Most of us would like to be able to move on more quickly from past hurts, to let bygones be bygones.
‘The man with insight enough to accept his limitations comes closest to perfection.’
Today we will explore Zen teacher Thich Nhat Hanh’s five stages of dealing with emotions, which have some additional steps to the RAIN practice which can be very helpful.
RAIN is a four step process which can help us transform how we approach our emotions.
‘Anybody can become angry – that is easy, but to be angry with the right person and to the right degree and at the right time and for the right purpose, and in the right way – that is not within everybody’s power and is not easy.’ Aristotle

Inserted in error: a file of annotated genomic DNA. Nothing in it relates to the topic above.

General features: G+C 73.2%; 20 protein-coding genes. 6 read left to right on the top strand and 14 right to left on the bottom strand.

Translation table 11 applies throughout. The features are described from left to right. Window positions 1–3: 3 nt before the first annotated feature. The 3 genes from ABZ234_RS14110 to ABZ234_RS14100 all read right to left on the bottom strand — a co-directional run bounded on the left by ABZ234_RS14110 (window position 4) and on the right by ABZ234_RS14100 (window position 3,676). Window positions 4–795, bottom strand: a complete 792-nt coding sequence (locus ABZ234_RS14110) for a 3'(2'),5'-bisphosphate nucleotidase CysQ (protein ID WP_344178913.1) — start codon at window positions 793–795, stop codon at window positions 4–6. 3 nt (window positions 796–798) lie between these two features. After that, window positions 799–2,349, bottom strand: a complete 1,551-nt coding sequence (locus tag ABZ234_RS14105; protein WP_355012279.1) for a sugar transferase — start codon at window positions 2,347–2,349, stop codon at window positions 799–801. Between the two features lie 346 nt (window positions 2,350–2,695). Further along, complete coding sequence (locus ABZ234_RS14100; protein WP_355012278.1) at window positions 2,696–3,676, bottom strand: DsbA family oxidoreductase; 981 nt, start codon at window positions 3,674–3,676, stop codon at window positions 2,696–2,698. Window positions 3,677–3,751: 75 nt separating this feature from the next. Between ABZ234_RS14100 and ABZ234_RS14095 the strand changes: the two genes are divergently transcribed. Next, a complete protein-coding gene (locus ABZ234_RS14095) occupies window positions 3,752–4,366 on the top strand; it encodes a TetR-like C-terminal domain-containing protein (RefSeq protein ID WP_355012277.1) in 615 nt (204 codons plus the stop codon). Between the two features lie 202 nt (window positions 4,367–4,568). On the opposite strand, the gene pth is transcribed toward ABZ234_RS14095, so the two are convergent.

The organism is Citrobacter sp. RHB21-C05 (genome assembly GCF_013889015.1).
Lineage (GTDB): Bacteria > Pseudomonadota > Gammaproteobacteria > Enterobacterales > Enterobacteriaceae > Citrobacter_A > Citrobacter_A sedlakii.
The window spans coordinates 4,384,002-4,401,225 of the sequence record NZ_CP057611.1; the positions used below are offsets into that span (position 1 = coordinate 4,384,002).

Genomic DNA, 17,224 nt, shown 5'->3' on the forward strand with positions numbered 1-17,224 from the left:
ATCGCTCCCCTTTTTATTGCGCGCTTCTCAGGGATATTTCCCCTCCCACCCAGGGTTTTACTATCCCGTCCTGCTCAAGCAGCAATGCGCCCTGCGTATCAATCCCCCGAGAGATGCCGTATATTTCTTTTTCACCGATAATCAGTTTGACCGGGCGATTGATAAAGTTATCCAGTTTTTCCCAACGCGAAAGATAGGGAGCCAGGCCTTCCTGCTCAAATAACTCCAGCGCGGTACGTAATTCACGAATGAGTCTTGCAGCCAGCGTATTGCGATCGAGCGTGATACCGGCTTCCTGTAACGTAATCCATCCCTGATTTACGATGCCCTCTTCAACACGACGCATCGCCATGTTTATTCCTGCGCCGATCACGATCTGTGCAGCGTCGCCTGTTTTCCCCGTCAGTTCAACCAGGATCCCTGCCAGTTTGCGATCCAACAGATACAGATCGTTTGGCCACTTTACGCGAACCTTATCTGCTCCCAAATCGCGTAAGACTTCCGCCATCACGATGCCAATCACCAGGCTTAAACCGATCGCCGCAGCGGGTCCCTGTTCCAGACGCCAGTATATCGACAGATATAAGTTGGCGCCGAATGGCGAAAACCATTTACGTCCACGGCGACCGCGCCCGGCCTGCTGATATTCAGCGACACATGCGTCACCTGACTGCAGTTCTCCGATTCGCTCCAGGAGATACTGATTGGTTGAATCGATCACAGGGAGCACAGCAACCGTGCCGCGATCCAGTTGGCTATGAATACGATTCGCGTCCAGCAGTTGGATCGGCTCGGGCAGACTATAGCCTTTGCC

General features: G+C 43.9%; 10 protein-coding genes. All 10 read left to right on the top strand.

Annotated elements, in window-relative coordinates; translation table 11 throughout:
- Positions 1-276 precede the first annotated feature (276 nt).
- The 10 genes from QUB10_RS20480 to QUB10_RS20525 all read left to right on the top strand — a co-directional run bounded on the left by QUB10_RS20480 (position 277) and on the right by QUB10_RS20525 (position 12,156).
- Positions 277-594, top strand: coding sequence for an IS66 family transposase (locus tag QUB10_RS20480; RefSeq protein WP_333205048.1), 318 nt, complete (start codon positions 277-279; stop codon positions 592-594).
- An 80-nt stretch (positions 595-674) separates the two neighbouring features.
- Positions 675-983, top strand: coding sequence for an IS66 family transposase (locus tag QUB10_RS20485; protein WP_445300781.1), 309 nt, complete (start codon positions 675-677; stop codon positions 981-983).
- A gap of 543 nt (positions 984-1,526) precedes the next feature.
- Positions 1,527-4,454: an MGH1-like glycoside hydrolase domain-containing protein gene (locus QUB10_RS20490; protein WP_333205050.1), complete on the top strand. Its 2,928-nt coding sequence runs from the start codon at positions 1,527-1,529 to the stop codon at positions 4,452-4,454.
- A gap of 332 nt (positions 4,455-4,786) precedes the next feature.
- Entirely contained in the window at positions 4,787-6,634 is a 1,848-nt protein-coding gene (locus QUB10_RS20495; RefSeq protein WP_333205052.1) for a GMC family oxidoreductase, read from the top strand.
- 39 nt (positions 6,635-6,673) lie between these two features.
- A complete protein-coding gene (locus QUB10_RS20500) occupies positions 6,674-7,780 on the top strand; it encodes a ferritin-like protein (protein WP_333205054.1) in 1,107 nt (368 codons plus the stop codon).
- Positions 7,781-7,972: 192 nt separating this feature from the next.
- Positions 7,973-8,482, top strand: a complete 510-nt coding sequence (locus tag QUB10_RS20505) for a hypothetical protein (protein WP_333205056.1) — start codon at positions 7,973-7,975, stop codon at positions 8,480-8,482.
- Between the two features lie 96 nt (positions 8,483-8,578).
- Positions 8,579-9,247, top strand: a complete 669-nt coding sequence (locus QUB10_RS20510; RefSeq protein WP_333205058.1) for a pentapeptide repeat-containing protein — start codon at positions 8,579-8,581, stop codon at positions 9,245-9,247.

There are many ways of increasing our sense of efficacy, the feeling that we can make a positive difference in life, but one of the most important is actually just knowing when to ask for help.
Although we all strive for happiness, I often find contentment a more useful concept to think about. It is more stable than happiness, less dependent on external triggers.
‘He who knows others is wise; he who knows himself is enlightened.’ ― Lao Tzu
The parable of the second arrow is a well-known Buddhist story about dealing with suffering more skilfully.
In his poem ‘The guest house’, the Sufi poet Rumi invites us to metaphorically open ourselves up to all visitors, just like a guest house which doesn’t get to choose who stays the night.